As the town grew then came the time for some sort of Police Force to be formed, advocated by the local people. They wanted, in fact demanded, that the wrong doers be caught and punished. There was in place a sort of law and order system carried out by the High Constable and his Assistants but due to the growing population, something more modern and organised was needed.

The 1810 Brighton Town Act authorised the Town Commissioners to appoint eight ‘watchmen’ in January 1812 to patrol the town at night; another sixteen had been appointed by December 1815 being given the title of constable. These were supplemented by patrols of the local inhabitants and one special constable until 1818.

Watch districts

In January 1821 the town was divided up into eight beats or ‘watch districts,’ each area having a ‘Box’ for the watchman. In 1823 the ‘Watch’ Force consisted of sixteen men under the control of two Superintendents based at the old Town Hall, in Market Street. The uniform of the ‘Watchmen’ were top hats, black tailcoats and white trousers and each were armed with a baton and a rattle, as until 1829 they had to call out the hours and the weather.

In 1830 a Mr. Pilbeam was appointed as Chief Officer of the watchmen in an attempt to establish a more permanent Force, but it proved largely ineffective and the men were eventually dismissed.

The ‘Watchmen’ were first based at the old Town Hall in Market Street; this building had a very primitive custody room, which was generally known as ‘The Black Hole.’ A new ‘Watch Station’ was included in the plans when the present Town Hall was built between 1830 – 32, but like the ‘Black Hole’ it was situated in the basement of the building. It was condemned in 1929 by the Inspector of Constabularies but no action was taken and it remained the Police Station until the new one was built in John Street some 36 years later.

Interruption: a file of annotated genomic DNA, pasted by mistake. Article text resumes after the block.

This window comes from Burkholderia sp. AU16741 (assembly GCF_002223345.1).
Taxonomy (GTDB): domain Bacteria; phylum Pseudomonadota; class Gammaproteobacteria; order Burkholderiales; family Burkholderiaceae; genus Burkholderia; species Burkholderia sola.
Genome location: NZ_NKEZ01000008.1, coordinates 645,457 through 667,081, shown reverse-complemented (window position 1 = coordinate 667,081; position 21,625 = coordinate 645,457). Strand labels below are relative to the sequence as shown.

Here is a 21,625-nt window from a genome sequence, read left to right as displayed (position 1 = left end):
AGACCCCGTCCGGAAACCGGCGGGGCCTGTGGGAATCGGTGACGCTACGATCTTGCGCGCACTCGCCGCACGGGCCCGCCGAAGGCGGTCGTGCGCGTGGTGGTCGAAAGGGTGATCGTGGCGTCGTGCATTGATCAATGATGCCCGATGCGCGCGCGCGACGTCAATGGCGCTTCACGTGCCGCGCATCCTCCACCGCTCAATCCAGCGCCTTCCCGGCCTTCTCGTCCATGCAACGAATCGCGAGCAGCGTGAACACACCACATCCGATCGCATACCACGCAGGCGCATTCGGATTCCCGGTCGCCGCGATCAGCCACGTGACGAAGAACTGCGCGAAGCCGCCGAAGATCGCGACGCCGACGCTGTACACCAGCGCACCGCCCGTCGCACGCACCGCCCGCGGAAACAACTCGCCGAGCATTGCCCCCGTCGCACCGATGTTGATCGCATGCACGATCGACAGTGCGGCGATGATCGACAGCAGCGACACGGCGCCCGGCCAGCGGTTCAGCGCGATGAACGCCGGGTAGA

First fully professional Police Force

In 1838 members who were recruited to make up the first fully professional Police Force were based at the New Town Hall and replaced the watchmen. The Force consisted of a Chief Constable, two Superintendents, a night Constable, three Inspectors and twenty-four Constables. The Force soon started to grow and in 1854 comprised of ten Officers and fifty-one Constables and in that year came under the control of the ‘Watch’ Committee of the newly formed Brighton Borough Council.

One of the first decisions the council made was to increase the size of the Police force by ten men and also appointed a Police surgeon and a plain-clothes detective.

Uniform

In 1855 there was a change of uniform, the tailcoats being replaced by frock coats. The top hats were replaced in 1868 with helmets. The force had by now greatly increased to a total of one hundred men and during the following years regular increases to the Force was made. The records shows that by 1901 another 50 men had been added and still more men were added during the following years.

In 1956 the Force boasted a total of 256 Officers and Constables. The total number of officers for the Brighton Borough Police Force in 1967, on amalgamation with Sussex Police being 415 men and women, these include a few vacancies.

First women appointed

It wasn’t until 1918 before the first women were appointed to the Force, due in all probability to the outbreak of the First World War when the men were recruited for the armed forces.

One of the things that made the Brighton Borough Police famous as well as rather distinctive was the issue of white helmets for constables and sergeants during the years prior to the Second World War, 1933 until 1939. They were discontinued throughout the war years but re-issued again in 1952, right through to the amalgamation at the end of 1967.